>> tree) in memory which we then use to deploy your app.
>> -David
>>> regards
>>> Michael
>>> Von: Jonathan Gallimore []
>>> Gesendet: Dienstag, 21. August 2007 15:39
>>> An:
>>> Betreff: Re: Using XDoclet to generate openejb-jar.xml
>>> Hi Erik,
>>> At the moment, I'm part way through getting our applications  
>>> working on Geronimo / Websphere-CE. We basically have two  
>>> applications - our core application which is used for building  
>>> publications, and another app that acts as a asset management  
>>> system, and integrates with our core app using JMS. The first one  
>>> of the two is now up and running on a Websphere-CE server, and  
>>> hasn't really taken much to get it working at all.
>>> Largely all I needed the J2G tool to do was create some new  
>>> deployment descriptors, which it did without any real problems. I  
>>> needed to add some EJB refs to my geronimo-web.xml, and I needed  
>>> to create a jms-resource-plan.xml myself. At first glance it  
>>> didn't appear to generate much in the way of <message-driven>  
>>> elements and I was a fair way through creating a patch to  
>>> generate what I could from ejb-jar.xml and then I realised there  
>>> was some code to do it from annotations in the source. By far and  
>>> away the biggest problem I encountered was with how our EARs were  
>>> laid out. I think JBoss is too forgiving with its classloader -  
>>> we had a core.jar file inside our EJB.jar and nothing in any jar  
>>> manifests that specified any kind of classpath. (I believe it was  
>>> done in JBoss-IDE using this: 
>>> tutorial/build/en/pdf/JBossIDE-Tutorial.pdf as a guide). I needed  
>>> to do quite a bit of work to get it repackaged so that Websphere  
>>> would be happy with it.
>>> I now need to do the same thing with the other app - I think this  
>>> will be more involved, we've used more JBoss specific classes in  
>>> places, so it'll hopefully be a good test of the J2G tool in  
>>> terms of its code conversion abilities. I'll let you know how I  
>>> get on.
>>> Overall I thought J2G was great (although it took ages to get it  
>>> to build - it wasn't obvious that Maven was going nuts because I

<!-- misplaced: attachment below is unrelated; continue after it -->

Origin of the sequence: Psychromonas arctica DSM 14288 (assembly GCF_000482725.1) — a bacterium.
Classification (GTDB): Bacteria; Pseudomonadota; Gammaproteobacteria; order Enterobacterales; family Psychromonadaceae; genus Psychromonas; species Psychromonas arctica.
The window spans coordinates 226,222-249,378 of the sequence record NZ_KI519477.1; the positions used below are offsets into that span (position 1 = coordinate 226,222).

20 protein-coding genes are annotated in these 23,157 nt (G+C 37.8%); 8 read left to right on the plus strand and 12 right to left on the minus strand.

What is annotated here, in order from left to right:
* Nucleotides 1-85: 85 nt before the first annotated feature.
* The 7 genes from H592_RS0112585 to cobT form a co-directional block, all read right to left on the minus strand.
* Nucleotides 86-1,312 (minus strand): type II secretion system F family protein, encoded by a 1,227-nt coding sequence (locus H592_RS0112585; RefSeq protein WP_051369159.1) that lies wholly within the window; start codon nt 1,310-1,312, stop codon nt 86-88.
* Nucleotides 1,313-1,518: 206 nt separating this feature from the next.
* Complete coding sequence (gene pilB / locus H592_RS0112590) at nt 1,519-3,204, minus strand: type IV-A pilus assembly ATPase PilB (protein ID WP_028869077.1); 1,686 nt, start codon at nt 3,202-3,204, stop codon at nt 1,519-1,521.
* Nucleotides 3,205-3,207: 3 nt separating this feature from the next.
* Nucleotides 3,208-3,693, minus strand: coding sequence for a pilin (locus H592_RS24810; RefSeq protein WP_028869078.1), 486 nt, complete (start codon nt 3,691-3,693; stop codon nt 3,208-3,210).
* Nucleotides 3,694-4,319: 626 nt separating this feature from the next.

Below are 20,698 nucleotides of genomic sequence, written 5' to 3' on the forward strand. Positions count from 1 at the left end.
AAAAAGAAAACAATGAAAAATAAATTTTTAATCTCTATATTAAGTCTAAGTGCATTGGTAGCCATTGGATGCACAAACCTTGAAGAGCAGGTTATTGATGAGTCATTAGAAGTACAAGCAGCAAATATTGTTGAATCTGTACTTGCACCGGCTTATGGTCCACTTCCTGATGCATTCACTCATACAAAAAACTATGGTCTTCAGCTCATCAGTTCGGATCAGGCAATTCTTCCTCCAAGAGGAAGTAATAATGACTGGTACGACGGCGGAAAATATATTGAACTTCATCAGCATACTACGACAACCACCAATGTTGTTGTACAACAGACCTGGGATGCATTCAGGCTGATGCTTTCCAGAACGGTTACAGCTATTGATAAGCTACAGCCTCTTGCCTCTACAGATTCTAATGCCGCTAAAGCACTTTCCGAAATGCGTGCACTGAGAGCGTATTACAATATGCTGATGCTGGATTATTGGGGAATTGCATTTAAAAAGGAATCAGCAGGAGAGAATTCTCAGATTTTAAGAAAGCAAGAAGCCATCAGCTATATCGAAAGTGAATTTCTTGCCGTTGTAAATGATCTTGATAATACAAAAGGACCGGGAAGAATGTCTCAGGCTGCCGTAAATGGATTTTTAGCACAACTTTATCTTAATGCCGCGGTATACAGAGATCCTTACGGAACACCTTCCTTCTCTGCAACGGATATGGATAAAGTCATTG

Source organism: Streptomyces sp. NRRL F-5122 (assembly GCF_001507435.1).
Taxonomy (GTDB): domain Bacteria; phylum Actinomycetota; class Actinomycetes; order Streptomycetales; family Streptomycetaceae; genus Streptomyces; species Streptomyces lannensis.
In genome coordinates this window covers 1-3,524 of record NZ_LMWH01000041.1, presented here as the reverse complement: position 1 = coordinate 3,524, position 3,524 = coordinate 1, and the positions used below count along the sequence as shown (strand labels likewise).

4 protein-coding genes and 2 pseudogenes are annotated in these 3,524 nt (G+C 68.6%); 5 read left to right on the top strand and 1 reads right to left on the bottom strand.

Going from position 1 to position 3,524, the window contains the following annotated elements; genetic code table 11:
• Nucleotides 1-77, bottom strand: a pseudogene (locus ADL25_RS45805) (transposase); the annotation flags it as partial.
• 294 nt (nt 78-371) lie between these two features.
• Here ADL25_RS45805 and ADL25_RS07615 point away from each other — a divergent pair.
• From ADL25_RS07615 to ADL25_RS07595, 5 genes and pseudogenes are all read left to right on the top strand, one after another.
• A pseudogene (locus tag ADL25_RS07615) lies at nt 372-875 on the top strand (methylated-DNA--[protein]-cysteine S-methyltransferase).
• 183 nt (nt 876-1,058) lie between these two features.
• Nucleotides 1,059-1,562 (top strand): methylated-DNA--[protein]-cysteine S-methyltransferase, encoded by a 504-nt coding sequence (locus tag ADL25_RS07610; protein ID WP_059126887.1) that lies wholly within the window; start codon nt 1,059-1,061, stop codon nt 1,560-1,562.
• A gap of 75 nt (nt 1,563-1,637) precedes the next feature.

>>> was using JDK1.6 - I couldn't find a binary on the web - is it  
>>> worth adding a link from the cwiki pages?) The reason behind  
>>> exploring the XDoclet route, is rather than 'migrating' to  
>>> Geronimo, we'd like to add it to the app servers we can support.  
>>> Going forward, we'd like new beans we add etc to work on both  
>>> without needing to run J2G again, or editing two sets of files.  
>>> But in terms of getting the apps going ont Geronimo in the first  
>>> place, J2G has made the task much easier.
>>> I'd be more than happy to contribute to the J2G project if I can.
>>> Hope that's helpful.
>>> Regards
>>> Jon
>>> Erik B. Craig wrote:
>>>> Jon,
>>>> I am one of the developers that contributed to j2g most  
>>>> recently, and I am wondering if you had any specific comments on  
>>>> it, or thoughts on any areas that you thought could use some  
>>>> improvement? I've been hoping someone would, like yourself, use  
>>>> it in a real world scenario to really give it a solid test, as  
>>>> the best I've been able to do are 'mock' situations in testing.  
>>>> Any input you could give would be great, especially if it would  
>>>> be something you might be interested in helping out with a bit,  
>>>> as well. Oh, and another quick thing, did the version you played  
>>>> with incorporate eclipse ui plugins and annotations support yet,  
>>>> or no?
>>>> Thanks!
>>>> -- 
>>>> Erik B. Craig
>>>> On 8/14/07, Jonathan Gallimore <> wrote:
>>>> Hi All,
>>>> Apologies if this has been asked before, but I was wondering  
>>>> whether anyone uses XDoclet to generate their openejb-jar.xml  
>>>> deployment descriptors?
>>>> Currently we're developing for JBoss 4, and are part way through  
>>>> getting our app to deploy on the community edition of Websphere.  
>>>> The J2G migration tool has done an excellent job of migrating  
>>>> our deployment descriptors, but going forward I'd still like to  
>>>> add all the necessary XML stuff for new EJBs using XDoclet  
>>>> rather than hand editing the openejb-jar.xml. Having hunted  
>>>> around it looks like the openejb task that comes with XDoclet is  
>>>> for a much older version, and only handles session beans.
>>>> I've started work on an xdoclet plugin that generates a basic  
>>>> openejb-jar.xml for me, and I was just wondering whether I had  
>>>> missed an existing tool/plugin and was just duplicating work  
>>>> (obviously if I haven't and this is a useful piece of work, I'd  
>>>> be happy to continue and share it).
>>>> I'd appreciate any thoughts anyone has.
>>>> Regards,
>>>> Jon